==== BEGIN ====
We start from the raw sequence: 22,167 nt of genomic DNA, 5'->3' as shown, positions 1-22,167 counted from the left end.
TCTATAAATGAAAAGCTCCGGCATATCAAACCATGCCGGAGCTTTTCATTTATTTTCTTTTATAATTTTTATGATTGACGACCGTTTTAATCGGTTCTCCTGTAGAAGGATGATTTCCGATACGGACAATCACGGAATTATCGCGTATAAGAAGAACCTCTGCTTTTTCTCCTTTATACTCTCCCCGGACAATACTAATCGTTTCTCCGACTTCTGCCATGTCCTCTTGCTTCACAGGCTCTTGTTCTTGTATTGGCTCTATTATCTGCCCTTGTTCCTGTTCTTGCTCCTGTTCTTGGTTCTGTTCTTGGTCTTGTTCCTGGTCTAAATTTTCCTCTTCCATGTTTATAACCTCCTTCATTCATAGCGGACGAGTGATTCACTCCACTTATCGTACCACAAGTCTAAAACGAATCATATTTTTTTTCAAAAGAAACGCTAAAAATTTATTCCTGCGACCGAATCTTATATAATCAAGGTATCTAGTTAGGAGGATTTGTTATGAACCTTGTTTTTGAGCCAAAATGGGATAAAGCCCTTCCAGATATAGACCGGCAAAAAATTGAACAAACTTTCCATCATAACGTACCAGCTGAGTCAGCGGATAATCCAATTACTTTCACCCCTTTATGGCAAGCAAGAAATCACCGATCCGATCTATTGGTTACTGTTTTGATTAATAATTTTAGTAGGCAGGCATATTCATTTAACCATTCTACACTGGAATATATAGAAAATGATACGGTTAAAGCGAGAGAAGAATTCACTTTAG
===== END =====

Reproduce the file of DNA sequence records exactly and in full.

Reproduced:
We start from the raw sequence: 22,167 nt of genomic DNA, 5'->3' as shown, positions 1-22,167 counted from the left end.
TCTATAAATGAAAAGCTCCGGCATATCAAACCATGCCGGAGCTTTTCATTTATTTTCTTTTATAATTTTTATGATTGACGACCGTTTTAATCGGTTCTCCTGTAGAAGGATGATTTCCGATACGGACAATCACGGAATTATCGCGTATAAGAAGAACCTCTGCTTTTTCTCCTTTATACTCTCCCCGGACAATACTAATCGTTTCTCCGACTTCTGCCATGTCCTCTTGCTTCACAGGCTCTTGTTCTTGTATTGGCTCTATTATCTGCCCTTGTTCCTGTTCTTGCTCCTGTTCTTGGTTCTGTTCTTGGTCTTGTTCCTGGTCTAAATTTTCCTCTTCCATGTTTATAACCTCCTTCATTCATAGCGGACGAGTGATTCACTCCACTTATCGTACCACAAGTCTAAAACGAATCATATTTTTTTTCAAAAGAAACGCTAAAAATTTATTCCTGCGACCGAATCTTATATAATCAAGGTATCTAGTTAGGAGGATTTGTTATGAACCTTGTTTTTGAGCCAAAATGGGATAAAGCCCTTCCAGATATAGACCGGCAAAAAATTGAACAAACTTTCCATCATAACGTACCAGCTGAGTCAGCGGATAATCCAATTACTTTCACCCCTTTATGGCAAGCAAGAAATCACCGATCCGATCTATTGGTTACTGTTTTGATTAATAATTTTAGTAGGCAGGCATATTCATTTAACCATTCTACACTGGAATATATAGAAAATGATACGGTTAAAGCGAGAGAAGAATTCACTTTAG